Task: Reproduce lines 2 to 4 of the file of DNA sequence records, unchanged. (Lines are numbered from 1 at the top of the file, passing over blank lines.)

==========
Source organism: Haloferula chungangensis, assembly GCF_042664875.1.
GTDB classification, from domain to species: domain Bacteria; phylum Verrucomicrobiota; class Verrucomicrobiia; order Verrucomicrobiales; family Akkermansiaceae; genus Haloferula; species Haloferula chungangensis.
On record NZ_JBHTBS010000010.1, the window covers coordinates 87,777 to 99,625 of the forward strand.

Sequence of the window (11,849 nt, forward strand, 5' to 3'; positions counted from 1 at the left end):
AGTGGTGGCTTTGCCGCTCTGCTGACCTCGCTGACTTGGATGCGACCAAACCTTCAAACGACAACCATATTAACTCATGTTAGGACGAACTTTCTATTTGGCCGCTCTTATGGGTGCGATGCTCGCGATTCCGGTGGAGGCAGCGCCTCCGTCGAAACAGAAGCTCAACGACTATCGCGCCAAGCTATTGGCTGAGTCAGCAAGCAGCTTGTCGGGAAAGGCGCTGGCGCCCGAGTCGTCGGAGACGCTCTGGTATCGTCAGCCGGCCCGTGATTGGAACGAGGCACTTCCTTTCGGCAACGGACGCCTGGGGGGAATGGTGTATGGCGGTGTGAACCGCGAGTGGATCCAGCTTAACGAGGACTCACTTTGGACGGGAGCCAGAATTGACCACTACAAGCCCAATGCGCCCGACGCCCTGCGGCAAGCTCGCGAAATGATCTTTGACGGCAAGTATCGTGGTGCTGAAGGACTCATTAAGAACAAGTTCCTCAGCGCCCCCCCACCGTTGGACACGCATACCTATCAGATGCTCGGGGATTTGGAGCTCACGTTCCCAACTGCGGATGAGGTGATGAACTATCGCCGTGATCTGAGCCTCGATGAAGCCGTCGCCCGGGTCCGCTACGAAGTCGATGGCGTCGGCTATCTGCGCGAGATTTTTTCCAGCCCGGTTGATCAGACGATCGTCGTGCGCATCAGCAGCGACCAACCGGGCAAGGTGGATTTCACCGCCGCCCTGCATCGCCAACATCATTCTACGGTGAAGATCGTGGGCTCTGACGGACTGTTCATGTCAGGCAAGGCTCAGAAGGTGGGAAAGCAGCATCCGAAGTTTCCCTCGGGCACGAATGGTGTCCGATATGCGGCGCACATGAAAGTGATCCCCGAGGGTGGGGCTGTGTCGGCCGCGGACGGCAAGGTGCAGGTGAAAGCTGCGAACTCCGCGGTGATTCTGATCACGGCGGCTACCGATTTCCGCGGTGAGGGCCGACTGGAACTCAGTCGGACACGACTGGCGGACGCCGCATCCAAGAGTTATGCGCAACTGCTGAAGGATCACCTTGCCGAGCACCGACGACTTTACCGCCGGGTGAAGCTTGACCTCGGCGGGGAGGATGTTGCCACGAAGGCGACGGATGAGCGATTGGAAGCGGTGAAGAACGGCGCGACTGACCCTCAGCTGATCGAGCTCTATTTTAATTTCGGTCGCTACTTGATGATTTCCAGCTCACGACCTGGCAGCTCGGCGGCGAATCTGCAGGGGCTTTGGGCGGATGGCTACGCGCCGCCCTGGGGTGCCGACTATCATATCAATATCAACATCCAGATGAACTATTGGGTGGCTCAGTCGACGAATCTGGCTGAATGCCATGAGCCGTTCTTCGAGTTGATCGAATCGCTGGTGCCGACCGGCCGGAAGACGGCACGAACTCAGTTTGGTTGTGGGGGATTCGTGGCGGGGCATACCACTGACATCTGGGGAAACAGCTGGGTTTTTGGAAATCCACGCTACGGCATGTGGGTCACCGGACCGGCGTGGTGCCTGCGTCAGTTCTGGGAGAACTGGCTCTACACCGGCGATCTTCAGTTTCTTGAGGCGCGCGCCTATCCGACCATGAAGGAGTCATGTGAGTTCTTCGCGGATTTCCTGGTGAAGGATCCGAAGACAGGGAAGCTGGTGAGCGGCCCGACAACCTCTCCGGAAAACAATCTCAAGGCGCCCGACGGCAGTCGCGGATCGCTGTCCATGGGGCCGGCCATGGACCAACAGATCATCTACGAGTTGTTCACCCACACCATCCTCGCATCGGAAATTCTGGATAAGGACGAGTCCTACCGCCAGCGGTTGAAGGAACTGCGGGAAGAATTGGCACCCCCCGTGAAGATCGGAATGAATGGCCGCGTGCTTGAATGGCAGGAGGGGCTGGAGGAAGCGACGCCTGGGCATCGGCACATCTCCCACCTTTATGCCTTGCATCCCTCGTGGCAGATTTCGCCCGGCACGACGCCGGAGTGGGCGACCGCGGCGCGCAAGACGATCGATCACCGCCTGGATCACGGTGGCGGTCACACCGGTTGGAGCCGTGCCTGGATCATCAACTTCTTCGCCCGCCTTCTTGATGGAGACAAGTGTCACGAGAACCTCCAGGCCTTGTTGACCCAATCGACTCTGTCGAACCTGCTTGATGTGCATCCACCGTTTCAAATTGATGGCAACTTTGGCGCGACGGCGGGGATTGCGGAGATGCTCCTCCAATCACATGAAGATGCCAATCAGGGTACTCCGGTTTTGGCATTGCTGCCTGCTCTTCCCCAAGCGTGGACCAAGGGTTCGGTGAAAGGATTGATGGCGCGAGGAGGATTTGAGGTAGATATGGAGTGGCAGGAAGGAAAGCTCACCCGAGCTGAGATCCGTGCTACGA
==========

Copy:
GTDB classification, from domain to species: domain Bacteria; phylum Verrucomicrobiota; class Verrucomicrobiia; order Verrucomicrobiales; family Akkermansiaceae; genus Haloferula; species Haloferula chungangensis.
On record NZ_JBHTBS010000010.1, the window covers coordinates 87,777 to 99,625 of the forward strand.

Sequence of the window (11,849 nt, forward strand, 5' to 3'; positions counted from 1 at the left end):